Lion Square now argues that, although the acquired areas were treated as general common elements, in fact their original nature as individual units and limited common areas was not changed. Accordingly, Lion Square asserts that the increased assessments were merely each unit owner's original assessment plus their percentage share of the assessments for the purchased units.
The position of Lion Square is without merit. The result of its actions was to effectively decrease the number of owners as well as to increase the general common elements, thereby altering the percentage assessment liability of each unit owner without compliance with the amendment procedures specified in its declaration. A condominium association may exercise its powers only within the constraints of its condominium declaration and bylaws. See Rywalt v. Writer Corp., 34 Colo.App. 334, 526 P.2d 316 (1974). Because Lion Square's actions were not in accordance with the governing condominium declaration, the questioned assessments were ultra vires.II.
Lion Square also contends that it should have been awarded attorney fees. We hold that it was error for the trial court to deny recovery of the fees without having made findings and conclusions justifying such denial.
The trial court found that certain of the assessments, other than those disallowed as ultra vires, were enforceable and were unpaid. Judgments in favor of Lion Square were entered in those amounts. The Condominium Declaration provides that Lion Square is entitled to recovery of its reasonable attorney fees and costs in any action brought to foreclose liens for nonpayment of assessments. A statement reflecting legal fees incurred was admitted into evidence and testimony was presented regarding the reasonableness of these fees. It was thus error for the trial court to deny recovery of attorney fees absent findings and conclusions justifying such denial. Telluride Lodge Ass'n v. Zoline, (Colo.App. No. 83CA0999, January 10, 1985).III.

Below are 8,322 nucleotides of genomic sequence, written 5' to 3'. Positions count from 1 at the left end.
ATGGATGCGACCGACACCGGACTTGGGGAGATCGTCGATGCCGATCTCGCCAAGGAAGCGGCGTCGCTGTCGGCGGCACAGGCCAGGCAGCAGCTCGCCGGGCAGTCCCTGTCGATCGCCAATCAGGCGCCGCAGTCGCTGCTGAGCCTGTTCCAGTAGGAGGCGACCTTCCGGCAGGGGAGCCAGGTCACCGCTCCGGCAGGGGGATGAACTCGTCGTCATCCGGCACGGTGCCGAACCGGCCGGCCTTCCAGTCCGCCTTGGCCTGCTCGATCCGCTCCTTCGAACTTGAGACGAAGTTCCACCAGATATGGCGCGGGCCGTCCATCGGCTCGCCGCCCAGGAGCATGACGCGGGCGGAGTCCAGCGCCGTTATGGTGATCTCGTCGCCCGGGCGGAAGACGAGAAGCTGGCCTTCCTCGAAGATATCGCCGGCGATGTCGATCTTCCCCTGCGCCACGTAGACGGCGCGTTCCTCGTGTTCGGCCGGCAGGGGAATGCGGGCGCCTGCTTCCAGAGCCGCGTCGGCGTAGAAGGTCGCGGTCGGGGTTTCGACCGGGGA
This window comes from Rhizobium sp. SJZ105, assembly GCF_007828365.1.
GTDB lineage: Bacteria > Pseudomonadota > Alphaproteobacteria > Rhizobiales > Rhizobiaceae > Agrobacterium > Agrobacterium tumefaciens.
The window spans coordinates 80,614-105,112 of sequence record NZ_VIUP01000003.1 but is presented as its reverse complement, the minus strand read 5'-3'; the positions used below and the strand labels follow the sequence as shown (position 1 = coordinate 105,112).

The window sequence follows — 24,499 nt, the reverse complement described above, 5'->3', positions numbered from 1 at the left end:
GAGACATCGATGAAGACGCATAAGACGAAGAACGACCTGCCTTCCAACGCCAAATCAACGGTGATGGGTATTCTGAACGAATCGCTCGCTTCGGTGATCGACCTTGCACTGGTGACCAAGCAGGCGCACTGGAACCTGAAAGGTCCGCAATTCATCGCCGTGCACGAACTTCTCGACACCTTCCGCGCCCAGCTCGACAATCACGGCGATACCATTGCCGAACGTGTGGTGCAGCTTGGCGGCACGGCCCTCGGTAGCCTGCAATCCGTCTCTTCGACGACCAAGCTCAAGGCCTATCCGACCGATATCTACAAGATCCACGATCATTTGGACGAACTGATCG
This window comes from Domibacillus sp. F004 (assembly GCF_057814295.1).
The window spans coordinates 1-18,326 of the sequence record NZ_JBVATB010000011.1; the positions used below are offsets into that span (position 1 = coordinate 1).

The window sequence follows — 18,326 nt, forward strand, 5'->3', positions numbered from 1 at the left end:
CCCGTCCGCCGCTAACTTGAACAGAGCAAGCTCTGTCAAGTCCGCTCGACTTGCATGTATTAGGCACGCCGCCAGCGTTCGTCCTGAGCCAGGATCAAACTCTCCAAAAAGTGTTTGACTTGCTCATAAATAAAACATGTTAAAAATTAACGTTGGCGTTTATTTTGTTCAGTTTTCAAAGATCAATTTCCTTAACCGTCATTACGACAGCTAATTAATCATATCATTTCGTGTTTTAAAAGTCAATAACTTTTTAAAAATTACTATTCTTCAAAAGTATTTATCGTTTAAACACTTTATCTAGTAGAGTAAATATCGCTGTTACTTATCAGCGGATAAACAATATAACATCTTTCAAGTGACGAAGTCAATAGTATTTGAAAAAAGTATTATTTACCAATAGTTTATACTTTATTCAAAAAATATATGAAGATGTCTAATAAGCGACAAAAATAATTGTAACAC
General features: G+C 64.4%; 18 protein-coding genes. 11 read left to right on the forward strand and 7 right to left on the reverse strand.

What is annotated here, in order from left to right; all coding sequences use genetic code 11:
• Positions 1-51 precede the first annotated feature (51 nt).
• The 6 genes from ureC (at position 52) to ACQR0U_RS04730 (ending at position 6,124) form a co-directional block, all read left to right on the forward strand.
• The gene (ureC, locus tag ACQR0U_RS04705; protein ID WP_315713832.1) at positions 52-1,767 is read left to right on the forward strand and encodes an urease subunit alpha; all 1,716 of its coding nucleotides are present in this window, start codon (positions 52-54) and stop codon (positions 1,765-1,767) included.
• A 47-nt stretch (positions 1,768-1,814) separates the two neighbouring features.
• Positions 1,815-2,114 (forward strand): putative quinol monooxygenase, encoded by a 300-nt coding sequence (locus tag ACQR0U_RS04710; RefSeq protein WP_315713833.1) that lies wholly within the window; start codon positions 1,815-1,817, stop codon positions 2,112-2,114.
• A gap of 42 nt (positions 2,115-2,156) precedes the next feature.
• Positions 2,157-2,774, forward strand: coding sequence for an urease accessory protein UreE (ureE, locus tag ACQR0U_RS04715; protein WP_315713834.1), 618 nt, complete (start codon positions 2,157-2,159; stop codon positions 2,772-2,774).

HASK contends on cross-appeal that the trial court erred in its award of interest to Lion Square. We disagree.
Prior to the litigation, but after Lion Square had recorded liens, HASK tendered to Lion Square a check in the amount of $4,071.02. This check had a restrictive endorsement stating, "Endorsement below constitutes release of any and all liens against Lion Square Lodge Unit 753-4-5 and ceases any foreclosure proceedings." Lion Square returned this check to HASK. A judgment in a greater amount than the check was ultimately entered against HASK. HASK now argues that the judgment entered against it should not include interest on the amount of the check. This argument is without merit.
*935 Tender is not effective to relieve a party of interest accruing after the tender when it is in an amount less than a creditor claims is due and it has a restrictive endorsement rendering its acceptance an admission that no greater amount is due. Butler v. Hinckley, 17 Colo. 523, 30 P. 250 (1892). The check thus merely constituted an offer of an accord and satisfaction. The trial court was correct in its calculation of interest in the judgment entered against HASK.
The judgment of the trial court is affirmed except for its denial of Lion Square's claim for attorney fees and the cause is remanded for further proceedings on that issue consistent herewith.
PIERCE and BABCOCK, JJ., concur.